Brain imaging technology advances at a rapid pace. A new process, called "high definitiion fiber tracking," reveals areas of brain injury with more exactness than standard scans such as CT & MRI and even the newer DTI method.

Millions of Americans suffer a traumatic brain injury, or TBI, each year. Most TBIs are concussions or other milder injuries that generally heal on their own; some are more severe and may lead to death or disability. Because TBIs also affect more than 200,000 soldiers who served in Iraq and Afghanistan, the U.S. defense department supports TBI research studies including that of Dr. Walter Schneider, professor of psychology and neurosurgery at the University of Pittsburgh Medical Center. Schneider’s study explains the importance of the new technology and how it works.

Why is HDFT Important for Victims of TBI?

With more serious head injuries, standard scans cannot see beyond bleeding or swelling to tell if the brain’s connections are broken in a way it can’t repair on its own. But the researchers say the new technology gives them the ability to see previously invisible wounds.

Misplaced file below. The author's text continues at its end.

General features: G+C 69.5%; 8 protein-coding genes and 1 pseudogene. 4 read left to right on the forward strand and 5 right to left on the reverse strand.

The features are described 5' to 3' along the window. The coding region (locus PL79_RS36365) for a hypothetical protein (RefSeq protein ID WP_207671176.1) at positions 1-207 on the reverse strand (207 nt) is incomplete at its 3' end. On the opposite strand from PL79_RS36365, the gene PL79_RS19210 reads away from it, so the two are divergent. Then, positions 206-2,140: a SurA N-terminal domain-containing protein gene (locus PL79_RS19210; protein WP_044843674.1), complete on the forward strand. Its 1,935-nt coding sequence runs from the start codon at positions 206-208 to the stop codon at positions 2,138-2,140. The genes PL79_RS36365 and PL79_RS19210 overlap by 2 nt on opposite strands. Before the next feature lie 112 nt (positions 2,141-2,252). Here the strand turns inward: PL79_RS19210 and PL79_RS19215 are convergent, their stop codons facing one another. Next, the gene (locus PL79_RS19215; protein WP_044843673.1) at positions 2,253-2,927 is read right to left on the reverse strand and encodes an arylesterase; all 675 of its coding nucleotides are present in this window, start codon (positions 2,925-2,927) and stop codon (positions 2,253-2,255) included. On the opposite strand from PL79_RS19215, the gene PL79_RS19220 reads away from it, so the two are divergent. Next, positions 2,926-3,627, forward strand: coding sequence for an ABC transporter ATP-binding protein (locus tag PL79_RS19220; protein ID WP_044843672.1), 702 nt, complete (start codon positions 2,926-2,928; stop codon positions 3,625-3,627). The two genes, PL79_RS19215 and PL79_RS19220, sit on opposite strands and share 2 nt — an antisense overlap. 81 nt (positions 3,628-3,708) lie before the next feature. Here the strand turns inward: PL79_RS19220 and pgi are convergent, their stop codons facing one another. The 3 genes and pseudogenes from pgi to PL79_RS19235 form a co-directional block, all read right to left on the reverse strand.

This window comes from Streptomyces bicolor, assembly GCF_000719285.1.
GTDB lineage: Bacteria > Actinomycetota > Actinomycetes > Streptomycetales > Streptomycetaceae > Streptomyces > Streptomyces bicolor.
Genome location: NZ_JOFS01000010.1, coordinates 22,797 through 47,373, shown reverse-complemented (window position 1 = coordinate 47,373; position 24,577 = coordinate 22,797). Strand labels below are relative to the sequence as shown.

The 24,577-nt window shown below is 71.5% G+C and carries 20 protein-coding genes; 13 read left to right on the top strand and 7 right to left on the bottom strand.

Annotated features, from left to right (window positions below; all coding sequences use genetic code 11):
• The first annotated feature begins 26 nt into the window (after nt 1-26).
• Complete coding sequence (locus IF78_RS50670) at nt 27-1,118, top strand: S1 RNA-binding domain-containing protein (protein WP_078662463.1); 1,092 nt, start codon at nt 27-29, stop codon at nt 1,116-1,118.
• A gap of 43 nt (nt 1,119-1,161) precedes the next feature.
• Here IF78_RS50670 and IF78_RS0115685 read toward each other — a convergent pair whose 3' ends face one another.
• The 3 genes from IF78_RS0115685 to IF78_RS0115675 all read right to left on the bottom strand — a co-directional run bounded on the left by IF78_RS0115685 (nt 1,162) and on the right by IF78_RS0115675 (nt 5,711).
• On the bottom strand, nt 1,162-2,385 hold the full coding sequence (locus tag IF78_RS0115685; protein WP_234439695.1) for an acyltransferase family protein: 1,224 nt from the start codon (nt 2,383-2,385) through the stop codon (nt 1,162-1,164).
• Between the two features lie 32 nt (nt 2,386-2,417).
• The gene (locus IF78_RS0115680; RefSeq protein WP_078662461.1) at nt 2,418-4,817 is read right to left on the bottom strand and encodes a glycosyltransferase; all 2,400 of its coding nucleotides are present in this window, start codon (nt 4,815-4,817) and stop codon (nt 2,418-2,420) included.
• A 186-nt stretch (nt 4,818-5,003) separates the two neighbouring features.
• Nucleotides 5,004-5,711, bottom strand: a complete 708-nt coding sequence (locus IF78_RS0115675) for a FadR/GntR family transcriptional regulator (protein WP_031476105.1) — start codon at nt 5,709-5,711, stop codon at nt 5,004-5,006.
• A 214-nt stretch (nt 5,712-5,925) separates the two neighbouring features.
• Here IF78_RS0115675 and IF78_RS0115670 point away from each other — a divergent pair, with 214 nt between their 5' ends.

How does HDFT work?

Brain cells communicate with each other through a system of nerve fibers that act like a telephone network, making up what’s called the white matter of the brain. White matter runs along cabHigh definition fiber tracking map of a million brain fibers. Credit: Walt Schneider Laboratoryle-like highways called fiber tracts that contain millions of connections. The new scan processes high-powered MRIs through a special computer program to map major fiber tracts, painting them in greens, yellows and purples that designate their functions. Researchers look for breaks in the fibers that could slow or stop those nerve connections from doing their job.

Real Life Example

32-year-old Daniel Stunkard of New Castle, Pa., is one of 50 TBI patients in Schneider’s study. He spent three weeks in a coma after his all-terrain vehicle crashed in late 2010. CT and regular MRI scans showed only some bruising and swelling, unable to predict if he’d wake up and in what shape. DTI was unsuccessful for fiber tracking because it had poor-quality visualizations and some false tracks.

When Stunkard woke up, he couldn’t move his left leg, arm or hand. Doctors started rehabilitation in hopes of stimulating healing, and the HDFT predicted what happened. The scan found partial breaks in nerve fibers that control the leg and arm, and extensive damage to those controlling the hand. In six months, Stunkard was walking. He now has some arm motion. But he still can’t use his hand, his fingers curled tightly into a ball. The doctors say those nerve fibers were too far gone for repair.

This closer look at nerve fibers will provide a valuable diagnostic tool. Dr. Rocco Armonda, a neurosurgeon at Walter Reed National Military Medical Center says: "It’s like comparing your fuzzy screen black-and-white TV with a high-definition TV."